Compared to Eurocom's rickety Emperor, which struggles against its great weight, the Aurora m9700 feels sturdy and well crafted. The small alien head that glows blue on the top of the laptop makes it clear to others at any LAN party that you are toting Alienware hardware. The rubber grips on the hood don't serve any real purpose, but they do contribute to the Aurora m9700's ominous visage. Measuring 15.5 inches wide, by 11.7 inches deep, and 1.8 inches at its thickest, and weighing 9.4 pounds, the Aurora m9700 rests comfortably in the desktop-replacement category. It's 0.6 pound heavier than the XPS M1710, but the two laptops share nearly the same dimensions. The Aurora m9700's three-prong AC adapter is huge, weighing in at 2.3 pounds.
Above the 17-inch wide-screen display sits a 1.3-megapixel Webcam for video chats. The display itself is bright and crisp; our review unit included the upgrade to the Wide Ultra XGA screen, with a 1,920x1,200 native resolution. It has a glossy coating that makes movies and games shine, but like any such display, it's easily smudged and prone to distracting reflections. It's not ideal if you plan to use the Aurora m9700 as a mobile workstation vs. an entertainment device for gaming, movies, and TV. That's too bad because beneath the display rests a full-size keyboard. It's very comfortable to use, especially given the wide wrist rest. There's also a separate number pad, a feature the Dell XPS M1710 lacks. As much as we like the keyboard, we're less enthralled with the touch pad. It's coated with the same glossy finish as the rest of the chassis, which is good for the overall appearance but not so good for actually moving the cursor around. Your finger doesn't glide across the surface as easily as it would on a typical touch pad with a matte finish. Below the touch pad is a single bar for left and right mouse buttons; it's as wide as the touch pad, forcing you to reach for the right mouse button.
Thankfully, Alienware throws in a mouse. And not just any mouse, but Logitech's excellent G5 Laser Mouse, complete with weights to get the precise feel gamers demand. Since the Aurora m9700 will be anchored on a desk and not frequently toted around, you'll find yourself using the mouse more than the touch pad. Because our review unit included the Media Center OS and a single-tuner TV tuner, it also came with a Media Center remote, which lets you access and control your music, videos, photos, and TV from across the room.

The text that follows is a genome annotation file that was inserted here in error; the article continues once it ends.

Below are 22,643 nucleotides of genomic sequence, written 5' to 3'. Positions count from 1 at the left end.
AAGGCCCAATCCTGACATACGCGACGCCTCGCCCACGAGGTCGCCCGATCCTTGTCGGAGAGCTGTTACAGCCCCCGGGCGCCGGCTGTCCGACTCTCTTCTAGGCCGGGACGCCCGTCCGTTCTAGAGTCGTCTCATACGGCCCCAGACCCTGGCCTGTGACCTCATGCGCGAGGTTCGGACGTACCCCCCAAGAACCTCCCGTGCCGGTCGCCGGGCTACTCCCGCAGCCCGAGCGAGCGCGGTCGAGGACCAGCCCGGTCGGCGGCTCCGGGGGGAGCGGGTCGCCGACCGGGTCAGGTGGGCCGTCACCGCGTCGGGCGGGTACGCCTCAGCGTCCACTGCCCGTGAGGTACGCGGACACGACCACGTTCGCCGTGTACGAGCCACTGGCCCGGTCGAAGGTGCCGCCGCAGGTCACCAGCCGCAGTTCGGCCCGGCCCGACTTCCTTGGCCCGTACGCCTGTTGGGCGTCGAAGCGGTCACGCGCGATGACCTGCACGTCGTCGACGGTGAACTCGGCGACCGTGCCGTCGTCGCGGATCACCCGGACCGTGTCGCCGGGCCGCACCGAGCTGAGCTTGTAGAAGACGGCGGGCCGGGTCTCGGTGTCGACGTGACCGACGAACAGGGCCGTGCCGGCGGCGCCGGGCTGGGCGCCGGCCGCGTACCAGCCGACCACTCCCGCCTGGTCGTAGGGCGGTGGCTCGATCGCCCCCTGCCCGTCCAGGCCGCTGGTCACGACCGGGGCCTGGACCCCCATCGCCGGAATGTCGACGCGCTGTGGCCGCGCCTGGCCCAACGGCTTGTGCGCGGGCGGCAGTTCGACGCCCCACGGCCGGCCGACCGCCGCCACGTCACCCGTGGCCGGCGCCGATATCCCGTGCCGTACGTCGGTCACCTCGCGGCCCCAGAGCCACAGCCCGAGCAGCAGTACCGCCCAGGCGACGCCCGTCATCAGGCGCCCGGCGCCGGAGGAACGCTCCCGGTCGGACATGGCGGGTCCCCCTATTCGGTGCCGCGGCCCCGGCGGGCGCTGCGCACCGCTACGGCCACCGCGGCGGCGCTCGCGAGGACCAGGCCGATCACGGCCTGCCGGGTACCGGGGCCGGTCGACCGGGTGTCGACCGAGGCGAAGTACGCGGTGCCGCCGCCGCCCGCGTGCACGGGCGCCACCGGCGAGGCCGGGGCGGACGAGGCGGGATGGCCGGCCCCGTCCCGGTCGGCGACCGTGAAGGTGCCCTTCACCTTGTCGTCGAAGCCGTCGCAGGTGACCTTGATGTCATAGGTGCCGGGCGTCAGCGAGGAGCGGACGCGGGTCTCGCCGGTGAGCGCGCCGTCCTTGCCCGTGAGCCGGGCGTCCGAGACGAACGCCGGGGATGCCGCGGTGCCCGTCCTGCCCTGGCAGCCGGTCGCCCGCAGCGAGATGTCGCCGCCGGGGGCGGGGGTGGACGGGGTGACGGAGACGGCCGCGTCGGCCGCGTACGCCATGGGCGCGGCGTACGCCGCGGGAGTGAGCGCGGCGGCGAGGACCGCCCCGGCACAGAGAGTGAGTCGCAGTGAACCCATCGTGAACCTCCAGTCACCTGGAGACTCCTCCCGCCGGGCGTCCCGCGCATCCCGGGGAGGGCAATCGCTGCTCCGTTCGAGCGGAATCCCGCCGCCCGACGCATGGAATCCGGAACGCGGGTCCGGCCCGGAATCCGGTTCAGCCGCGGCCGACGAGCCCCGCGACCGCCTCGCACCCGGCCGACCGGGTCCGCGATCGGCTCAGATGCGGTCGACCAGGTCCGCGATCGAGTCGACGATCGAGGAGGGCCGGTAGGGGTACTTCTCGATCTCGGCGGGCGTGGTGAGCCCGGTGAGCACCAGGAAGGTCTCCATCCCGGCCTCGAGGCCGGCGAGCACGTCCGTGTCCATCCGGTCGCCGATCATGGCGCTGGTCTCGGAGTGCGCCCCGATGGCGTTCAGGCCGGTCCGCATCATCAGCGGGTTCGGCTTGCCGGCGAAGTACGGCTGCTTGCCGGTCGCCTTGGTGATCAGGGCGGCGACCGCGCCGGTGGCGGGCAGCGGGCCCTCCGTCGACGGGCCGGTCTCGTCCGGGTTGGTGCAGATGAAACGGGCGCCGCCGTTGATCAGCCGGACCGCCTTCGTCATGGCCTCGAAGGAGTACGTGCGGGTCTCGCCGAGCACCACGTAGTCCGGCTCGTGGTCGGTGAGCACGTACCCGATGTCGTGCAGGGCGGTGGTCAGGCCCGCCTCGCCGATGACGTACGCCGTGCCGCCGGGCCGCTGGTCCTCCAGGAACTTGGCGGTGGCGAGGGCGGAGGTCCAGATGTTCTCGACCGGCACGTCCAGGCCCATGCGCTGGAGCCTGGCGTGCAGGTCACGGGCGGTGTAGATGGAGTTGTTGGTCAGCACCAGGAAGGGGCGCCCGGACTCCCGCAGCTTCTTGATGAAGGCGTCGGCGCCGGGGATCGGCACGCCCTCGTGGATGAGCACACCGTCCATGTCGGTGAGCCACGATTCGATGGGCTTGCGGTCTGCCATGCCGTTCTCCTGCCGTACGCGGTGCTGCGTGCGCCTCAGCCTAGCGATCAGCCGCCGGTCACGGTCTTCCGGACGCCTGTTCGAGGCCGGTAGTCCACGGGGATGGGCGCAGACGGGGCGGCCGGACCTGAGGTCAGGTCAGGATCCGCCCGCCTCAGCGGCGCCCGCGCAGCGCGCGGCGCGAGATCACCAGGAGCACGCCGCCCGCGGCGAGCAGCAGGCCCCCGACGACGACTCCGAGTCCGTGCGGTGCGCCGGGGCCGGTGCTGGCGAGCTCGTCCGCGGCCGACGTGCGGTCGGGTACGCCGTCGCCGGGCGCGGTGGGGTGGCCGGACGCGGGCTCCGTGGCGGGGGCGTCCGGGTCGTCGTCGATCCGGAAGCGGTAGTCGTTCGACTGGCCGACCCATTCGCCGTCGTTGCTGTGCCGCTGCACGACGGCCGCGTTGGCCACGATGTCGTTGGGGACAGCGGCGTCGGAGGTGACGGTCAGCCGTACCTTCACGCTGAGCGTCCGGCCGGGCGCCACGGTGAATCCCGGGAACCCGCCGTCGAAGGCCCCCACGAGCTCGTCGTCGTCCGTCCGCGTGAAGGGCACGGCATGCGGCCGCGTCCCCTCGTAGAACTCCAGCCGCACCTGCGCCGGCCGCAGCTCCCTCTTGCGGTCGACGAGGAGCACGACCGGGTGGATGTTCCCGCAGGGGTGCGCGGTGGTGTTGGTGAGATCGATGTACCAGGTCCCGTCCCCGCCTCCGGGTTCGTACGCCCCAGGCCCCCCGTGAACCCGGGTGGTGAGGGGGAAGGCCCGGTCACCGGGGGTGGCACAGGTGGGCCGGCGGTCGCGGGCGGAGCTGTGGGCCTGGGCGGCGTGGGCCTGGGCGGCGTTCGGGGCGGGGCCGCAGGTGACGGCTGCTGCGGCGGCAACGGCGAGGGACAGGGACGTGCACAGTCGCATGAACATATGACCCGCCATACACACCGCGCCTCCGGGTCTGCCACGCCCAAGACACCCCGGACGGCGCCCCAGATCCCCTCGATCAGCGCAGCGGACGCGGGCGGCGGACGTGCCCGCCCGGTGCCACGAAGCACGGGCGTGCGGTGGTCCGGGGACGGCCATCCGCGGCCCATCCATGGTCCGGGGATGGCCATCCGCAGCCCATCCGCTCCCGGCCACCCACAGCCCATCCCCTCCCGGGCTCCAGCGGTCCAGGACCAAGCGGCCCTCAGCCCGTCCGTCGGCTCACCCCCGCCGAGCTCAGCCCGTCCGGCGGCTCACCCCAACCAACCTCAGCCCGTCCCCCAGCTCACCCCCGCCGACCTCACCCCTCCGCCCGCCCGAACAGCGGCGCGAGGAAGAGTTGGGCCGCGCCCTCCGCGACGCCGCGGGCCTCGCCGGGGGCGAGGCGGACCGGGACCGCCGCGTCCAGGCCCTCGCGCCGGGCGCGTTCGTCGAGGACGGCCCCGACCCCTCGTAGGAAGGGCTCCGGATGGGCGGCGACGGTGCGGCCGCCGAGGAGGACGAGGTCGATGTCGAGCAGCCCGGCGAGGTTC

Ports and slots abound on the Aurora m9700. USB 2.0 ports are conveniently located on the left and right sides of the system, letting gamers connect their mouse on the side of their preferred trigger finger. There are four USB 2.0 ports in total along with one four-pin FireWire port. In addition to the standard headphone and mic jacks, there are three audio ports for front, center, and rear surround-sound channels. Video ports include VGA, DVI, S-Video (in and out), and coax, courtesy of the TV tuner. Next to the ExpressCard slot, a 4-in-1 media card reader supports SD, MMC, Memory Stick, and Memory Stick Pro formats. For networking, there are modem and Gigabit Ethernet jacks and integrated Wi-Fi (b/g) and Bluetooth.
A double-layer DVD burner resides front and center; this reviewer prefers its placement along the laptop's front edge vs. the traditional spot along one of the sides (see the video for another editor's differing opinion). On either side of the burner are the speakers, which offer rich sound for an integrated set. We wouldn't want to listen to music or a feature-length film with them, but they suffice for Web audio and video and even casual gaming. We greatly appreciate the volume dial along the system's right side, but we pine for a Wi-Fi on/off switch.